By Damien Jaques Senior Contributing Editor Published Dec 02, 2010 at 5:17 AM

The state's two largest theater companies did some stretching beyond their normal comfort zones in the past week. The Milwaukee Rep opened a one-woman show of six vignettes written for and performed by an English-Australian triple-threat actress virtually unknown in this country.

The American Players Theatre in Spring Green debuted its first winter show, a company-commissioned musical, which is also a first. We may still be tip-toeing through a treacherous economy, but the Rep and the APT have not lost their nerve. They're taking chances.

"Bombshells" is the name of the Rep's new production, and Caroline O'Connor is the saucy Aussie who stars in it. Her vast credits range from training at the Royal Ballet School in London and playing Judy Garland and Edith Piaf onstage in her adopted country of Australia to appearing in the movies "Moulin Rouge" and "De-Lovely," and playing leading stage roles in London's West End.

Google her name and you get an impressive picture of her accomplishments. Check out these videos of O"Connor performing "Don't Rain on My Parade" and "All That Jazz," and you feel the magic.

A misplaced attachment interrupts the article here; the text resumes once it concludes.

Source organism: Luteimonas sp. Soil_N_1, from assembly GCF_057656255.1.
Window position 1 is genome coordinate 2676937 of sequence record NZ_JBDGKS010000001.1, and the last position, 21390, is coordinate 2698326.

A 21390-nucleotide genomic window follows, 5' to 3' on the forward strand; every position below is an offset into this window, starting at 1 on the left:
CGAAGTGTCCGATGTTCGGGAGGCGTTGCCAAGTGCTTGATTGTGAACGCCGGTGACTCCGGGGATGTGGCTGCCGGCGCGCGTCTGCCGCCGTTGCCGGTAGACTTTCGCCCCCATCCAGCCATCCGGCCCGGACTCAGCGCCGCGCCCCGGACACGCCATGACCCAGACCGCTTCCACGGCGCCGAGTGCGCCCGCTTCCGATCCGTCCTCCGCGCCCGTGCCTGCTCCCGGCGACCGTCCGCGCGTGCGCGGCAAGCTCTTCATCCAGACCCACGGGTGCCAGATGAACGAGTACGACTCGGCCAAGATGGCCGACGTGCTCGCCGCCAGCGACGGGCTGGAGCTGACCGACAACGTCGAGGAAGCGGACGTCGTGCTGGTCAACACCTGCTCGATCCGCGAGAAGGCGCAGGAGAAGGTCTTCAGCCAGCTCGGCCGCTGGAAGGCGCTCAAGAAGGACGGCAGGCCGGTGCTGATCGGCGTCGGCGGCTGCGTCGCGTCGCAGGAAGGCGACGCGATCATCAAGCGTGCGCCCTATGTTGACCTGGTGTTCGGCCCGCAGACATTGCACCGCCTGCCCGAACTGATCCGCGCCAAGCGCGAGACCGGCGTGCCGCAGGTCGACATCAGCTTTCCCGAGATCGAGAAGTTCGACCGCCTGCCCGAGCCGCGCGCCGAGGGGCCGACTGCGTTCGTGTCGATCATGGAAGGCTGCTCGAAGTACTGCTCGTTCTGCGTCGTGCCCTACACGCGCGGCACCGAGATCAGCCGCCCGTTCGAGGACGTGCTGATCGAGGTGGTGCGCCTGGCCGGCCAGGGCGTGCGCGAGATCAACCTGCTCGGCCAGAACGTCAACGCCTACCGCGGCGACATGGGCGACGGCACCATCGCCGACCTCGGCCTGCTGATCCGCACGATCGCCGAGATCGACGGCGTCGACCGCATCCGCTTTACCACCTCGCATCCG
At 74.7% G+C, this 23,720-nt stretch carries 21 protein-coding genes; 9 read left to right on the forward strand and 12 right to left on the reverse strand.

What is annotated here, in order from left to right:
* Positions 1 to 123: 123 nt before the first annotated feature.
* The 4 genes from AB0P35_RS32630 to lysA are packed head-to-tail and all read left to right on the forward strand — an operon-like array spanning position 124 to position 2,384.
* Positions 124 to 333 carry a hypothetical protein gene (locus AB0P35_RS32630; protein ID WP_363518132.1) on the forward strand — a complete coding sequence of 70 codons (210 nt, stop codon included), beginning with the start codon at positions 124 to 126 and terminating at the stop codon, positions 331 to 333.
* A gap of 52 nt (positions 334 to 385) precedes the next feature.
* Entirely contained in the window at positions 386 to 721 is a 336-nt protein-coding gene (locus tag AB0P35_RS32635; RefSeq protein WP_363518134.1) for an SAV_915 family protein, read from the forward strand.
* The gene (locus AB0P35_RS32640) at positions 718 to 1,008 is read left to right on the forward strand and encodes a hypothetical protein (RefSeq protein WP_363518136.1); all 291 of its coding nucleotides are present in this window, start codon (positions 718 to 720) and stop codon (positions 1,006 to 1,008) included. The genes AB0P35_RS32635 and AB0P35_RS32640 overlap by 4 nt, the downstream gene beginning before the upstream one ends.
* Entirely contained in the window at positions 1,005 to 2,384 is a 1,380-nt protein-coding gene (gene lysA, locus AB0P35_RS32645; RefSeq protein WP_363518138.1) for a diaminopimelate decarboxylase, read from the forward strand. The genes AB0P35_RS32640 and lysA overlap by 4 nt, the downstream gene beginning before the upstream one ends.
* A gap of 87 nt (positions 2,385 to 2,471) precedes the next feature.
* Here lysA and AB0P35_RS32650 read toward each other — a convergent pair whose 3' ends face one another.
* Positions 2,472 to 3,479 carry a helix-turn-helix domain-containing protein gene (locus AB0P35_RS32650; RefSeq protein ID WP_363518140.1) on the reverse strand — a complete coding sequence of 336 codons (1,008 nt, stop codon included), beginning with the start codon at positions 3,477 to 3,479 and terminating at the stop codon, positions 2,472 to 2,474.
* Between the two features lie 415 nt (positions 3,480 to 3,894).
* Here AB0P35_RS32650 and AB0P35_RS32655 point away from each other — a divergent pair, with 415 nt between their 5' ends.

But the U.S has yet to discover the diminutive brunette, and the "Bombshells" playwright, Australian Joanna Murray-Smith, is equally anonymous here. Milwaukeeans are being asked to buy this show on faith in the judgment of new Rep artistic director Mark Clements, a Brit and a chum of O'Connor's.

He was certain we would fall in like with her. He was right.

O'Connor has prodigious energy and talent. The vignettes are fun, sometimes clever and undeniably entertaining. Just as he did with his inaugural Milwaukee production of "Cabaret," Clements demonstrates Broadway caliber fluency and fluidity in directing musically infused theater.

We haven't seen anything quite like "Bombshells" on the Quadracci Powerhouse Theater stage before, and it is rather intoxicating.